‘C’ worthy: Jonathan Toews is playoff leader for Blackhawks
BY MARK POTASH email@example.com April 29, 2013 10:27PM
Chicago Blackhawks Headshots
Updated: June 1, 2013 6:34AM
Jonathan Toews is soft-spoken, with a humble heart and stoic manner. But he still knows he’s Jonathan Toews.
The Blackhawks’ captain embraces his inherent leadership role, a responsibility built upon a history of coming through when his teammates need him the most. He knows his team is counting on him.
‘‘I always have,’’ Toews said after practice Monday at the United Center. ‘‘That’s what’s exciting about being one of those guys and being a captain. That’s the type of responsibility you want. It’s something you take pride in.’’
Toews has a knack for making a difference. He won the Conn Smythe Trophy as the MVP of the 2010 Stanley Cup playoffs. He scored the game-tying, short-handed goal with 1:56 left in Game 7 of the quarterfinals against Vancouver in 2011 that gave the Hawks a chance for a historic comeback. And when he was coming off a concussion heading into the playoffs last season, the Hawks lost three overtime games in a quarterfinal loss to the Phoenix Coyotes — though Toews’ overtime goal in Game 5 kept the Hawks alive.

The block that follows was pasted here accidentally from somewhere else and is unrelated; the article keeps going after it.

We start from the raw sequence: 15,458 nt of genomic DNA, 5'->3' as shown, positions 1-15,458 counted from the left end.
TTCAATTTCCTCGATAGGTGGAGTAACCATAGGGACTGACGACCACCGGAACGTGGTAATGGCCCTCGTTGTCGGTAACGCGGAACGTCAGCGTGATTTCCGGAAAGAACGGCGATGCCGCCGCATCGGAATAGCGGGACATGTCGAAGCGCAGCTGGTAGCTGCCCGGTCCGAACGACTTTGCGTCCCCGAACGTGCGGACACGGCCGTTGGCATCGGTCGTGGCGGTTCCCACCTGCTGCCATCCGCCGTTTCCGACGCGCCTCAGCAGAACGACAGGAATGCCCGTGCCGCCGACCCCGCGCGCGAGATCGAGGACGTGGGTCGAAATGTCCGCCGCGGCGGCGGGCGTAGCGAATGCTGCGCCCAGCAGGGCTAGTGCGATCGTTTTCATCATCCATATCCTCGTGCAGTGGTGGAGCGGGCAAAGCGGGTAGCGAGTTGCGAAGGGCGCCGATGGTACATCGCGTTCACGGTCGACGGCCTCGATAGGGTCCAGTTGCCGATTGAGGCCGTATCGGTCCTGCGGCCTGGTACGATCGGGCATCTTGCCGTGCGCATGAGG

The ‘‘C’’ on his sweater looms larger in the playoffs. And he knows it.
‘‘I understand that my play sometimes might reflect that [responsibility] and considering that, I want to be at the top of my game,’’ Toews said. ‘‘I want to get the guys going and I know everyone else is fired up and ready to go as well.’’
Toews tied Patrick Kane for the team lead in goals (23) and was second in points (55) with a team-leading plus-28, which ranked third in the NHL. Arguably the best two-way player in the league, Toews has an instinct for the moment that is invaluable in the playoffs.
‘‘That void [without him last season] was something [that] when you get him back you really appreciate what he brings to the team,’’ Blackhawks coach Joel Quenneville said. ‘‘He’s been, game-in and game-out, on his game. He’s so useful and versatile and effective in all arenas and all situations. People mention him as a Hart Trophy [candidate] and that’s what he brings.’’
Though he is not a vocal leader, Toews will take a punch or a penalty or speak up when the situation warrants.
‘‘There are times during the regular season when you think you need to say things and do things to try and spark your team. That’s part of your role, your responsibility as a leader,’’ Toews said. ‘‘I think that’s even more true in the playoffs. That’s part of my job that I take very seriously.’’